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1 Execution site(s)
Mykhailo M., born in 1928, recounts, “I saw a column passing by the road close to the school building where they were detained. The weather was nice. Most likely, it was in spring. The column moved slowly, escorted by guards in grey uniforms.
YIU: Were they Germans or local police?
W: I don’t know who they were. I just remember that they had grey uniforms.
YIU: Did the Jews have their belongings with them?
W: No, they didn’t. When they reached the bridge, all the Jews were forced to sit down. At that moment, I guess they understood what was going to happen and started to cry. One Jewish boy, 13 years old, jumped off the bridge and managed to flee through the kitchen gardens. The guards with dogs were looking for him everywhere. I remember a German with red hair gathered all the boys, including me, and made us kneel down and pull down our pants and lift up our shirts to check if we were Jewish. We stayed in that position for about half an hour.” (Testimony n°1972, interviewed in Pryluky, on November 23, 2015)
“Starting in January 1942, the mass shootings began. By that time, the lists of Jews, members of the communist party, Komsomol, and members of the administration had been drawn up. The first shooting took place in January 1943. The commission opened the mass grave, which held 1,872 corpses. The pit measured 16m x 6,5 m and 3m in depth. There were several layers of corpses. On the top layer, there were women’s and children’s corpses. The second execution was carried out on March 16, 1943. The second mass grave numbered 450 corpses. This mass grave is located on the territory of the municipal prison. It measures 5mx3m and 4-5m in depth.” [Act of the Soviet Extraordinary Commission, drawn up in 1943 ; RG 22.002M: Fond 7021, Opis 78, Delo 37]
“There are still 1,210 Jews living in the Feldkommandantur Zone. They are particularly numerous in Priluki. As the Jews had to be given food and the sanitary living conditions in the Jewish quarter are extremely bad, we appealed for the quickest implementation of the Jewish question. Moreover, the partisans were very active in Priluki, even more active than elsewhere in the Ortskommandantur Zone. It is not illegitimate to conclude that the Jews had links to the partisans.
…In the case of the eventual extermination of Jews by SD units, one needs to pay attention to the fact that the shooting takes place during the night or at dawn in order to prevent the population from hearing or witnessing anything…” [Activity report of FK 197 from April 4, 1942; B162-7899, p.10]
Pryluki is located on the banks of the Udai River, 128km northeast of Kiev. The first record of Jewish settlement dates back to the 17th century. The Jewish population increased with time and by 1910, it numbered 9,355 Jews. Jews lived in the town center. They worked in retail stores and some had management jobs. Pryluky used to be an industrial town with large plants as well as smaller manufacturers. Back then, Jews owned four tobacco factories, two flour mills, and two small oil refineries. But there were also many craftsman workshops. There was a Jewish cemetery, several synagogues, and schools, including Hebrew school. By the end of the 19th century, two private theatres existed in the city, called Jewish and Intim, which belonged to the Bukler family. The Jewish population dropped dramatically in 1918-1920 due to massive emigration and pogroms. In the 1920’s, all the large enterprises were nationalized and the majority of Jewish institutions were closed. A Jewish kolkhoz named “New way of life” and a Jewish collective farm, “Noviy Pobut,” were established. On the eve of the war, there were 6,140 Jews living in Priluki comprising 17% of the total population.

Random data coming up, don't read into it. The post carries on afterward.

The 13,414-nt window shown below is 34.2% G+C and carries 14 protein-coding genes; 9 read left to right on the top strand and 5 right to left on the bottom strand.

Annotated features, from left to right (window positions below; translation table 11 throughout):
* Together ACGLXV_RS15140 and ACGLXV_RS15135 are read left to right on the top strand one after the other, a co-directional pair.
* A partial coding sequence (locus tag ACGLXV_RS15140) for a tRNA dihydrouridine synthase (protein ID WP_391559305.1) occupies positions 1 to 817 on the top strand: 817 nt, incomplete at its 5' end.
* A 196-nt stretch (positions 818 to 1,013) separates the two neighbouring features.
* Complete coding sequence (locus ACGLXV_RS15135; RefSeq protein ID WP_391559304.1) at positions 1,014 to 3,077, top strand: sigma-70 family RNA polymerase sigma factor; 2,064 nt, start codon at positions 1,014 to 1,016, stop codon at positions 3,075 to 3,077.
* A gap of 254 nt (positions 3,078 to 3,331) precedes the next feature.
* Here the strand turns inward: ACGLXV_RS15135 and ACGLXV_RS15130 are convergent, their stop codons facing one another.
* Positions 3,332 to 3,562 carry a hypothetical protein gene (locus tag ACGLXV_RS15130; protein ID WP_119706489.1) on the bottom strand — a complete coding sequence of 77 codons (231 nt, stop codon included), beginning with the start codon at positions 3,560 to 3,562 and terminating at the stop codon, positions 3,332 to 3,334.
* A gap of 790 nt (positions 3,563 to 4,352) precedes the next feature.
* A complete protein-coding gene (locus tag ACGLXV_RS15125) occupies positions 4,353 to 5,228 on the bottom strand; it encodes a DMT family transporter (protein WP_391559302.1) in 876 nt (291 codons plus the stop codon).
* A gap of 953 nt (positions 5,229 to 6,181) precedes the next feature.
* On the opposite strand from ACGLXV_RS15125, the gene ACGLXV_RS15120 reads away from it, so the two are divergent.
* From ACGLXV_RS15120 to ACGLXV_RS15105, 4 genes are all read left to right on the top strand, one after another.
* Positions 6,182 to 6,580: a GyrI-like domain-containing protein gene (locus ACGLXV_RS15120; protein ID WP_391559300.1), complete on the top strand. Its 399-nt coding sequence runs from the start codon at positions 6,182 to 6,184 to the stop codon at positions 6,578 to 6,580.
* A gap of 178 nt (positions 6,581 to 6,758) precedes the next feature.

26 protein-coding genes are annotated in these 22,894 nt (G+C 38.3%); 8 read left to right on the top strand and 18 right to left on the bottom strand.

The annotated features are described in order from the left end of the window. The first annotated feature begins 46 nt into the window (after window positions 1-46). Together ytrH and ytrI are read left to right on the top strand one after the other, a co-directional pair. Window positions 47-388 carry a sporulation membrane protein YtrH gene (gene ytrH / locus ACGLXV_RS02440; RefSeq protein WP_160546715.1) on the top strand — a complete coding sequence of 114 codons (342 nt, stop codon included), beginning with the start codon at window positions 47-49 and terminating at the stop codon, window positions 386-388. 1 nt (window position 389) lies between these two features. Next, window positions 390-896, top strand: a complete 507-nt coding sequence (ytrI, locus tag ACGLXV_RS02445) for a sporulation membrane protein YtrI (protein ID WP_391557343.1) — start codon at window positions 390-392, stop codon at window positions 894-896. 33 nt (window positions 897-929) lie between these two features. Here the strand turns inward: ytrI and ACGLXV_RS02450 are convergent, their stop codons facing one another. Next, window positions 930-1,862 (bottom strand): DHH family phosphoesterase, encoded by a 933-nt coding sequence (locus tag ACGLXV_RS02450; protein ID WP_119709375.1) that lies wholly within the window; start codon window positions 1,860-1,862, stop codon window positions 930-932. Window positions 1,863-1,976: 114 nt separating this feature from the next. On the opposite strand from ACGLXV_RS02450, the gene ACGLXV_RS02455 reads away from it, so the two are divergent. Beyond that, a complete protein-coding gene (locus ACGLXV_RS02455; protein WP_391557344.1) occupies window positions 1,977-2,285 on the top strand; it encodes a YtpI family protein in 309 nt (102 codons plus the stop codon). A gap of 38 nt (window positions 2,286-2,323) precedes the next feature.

The town was occupied by German forces on September 18, 1941. More than half of the prewar Jews managed to evacuate to the East by that time.
Immediately after the Germans’ arrival, all the Jews were forced to wear armbands bearing the Star of David and were subjected to different kinds of forced labor, like cleaning, repairing or digging trenches. They were deprived of all their rights and work opportunities. All contact with non-Jews was prohibited as well.
Around January 1942, a ghetto was established in the two school buildings. The ghetto area was fenced in with barbed wire. The biggest execution was carried out on May 20, 1942 during the liquidation of the ghetto by the SD-Sonderkommando Plath, the same that operated in the Poltava region, helped by local police and German field gendarmerie. Many Jews native to other villages in the district, for instance Polova, Ladan, and Linovitsa of Priluki County and from Kharitonovka, Podol, Radkovka and Malaya Devitsa were brought and murdered in Pryluky. The Jews were taken to the ravine close to the prison, where they were shot. According to the witnesses interviewed by Yahad, before being shot, the Jews were forced to take off their clothes. Apparently, the children were not shot but poisoned and thrown in the pit. At a different time, from October 1941 till September 1942, an unknown number of Jews were murdered close to the local prison along with non-Jewish locals.
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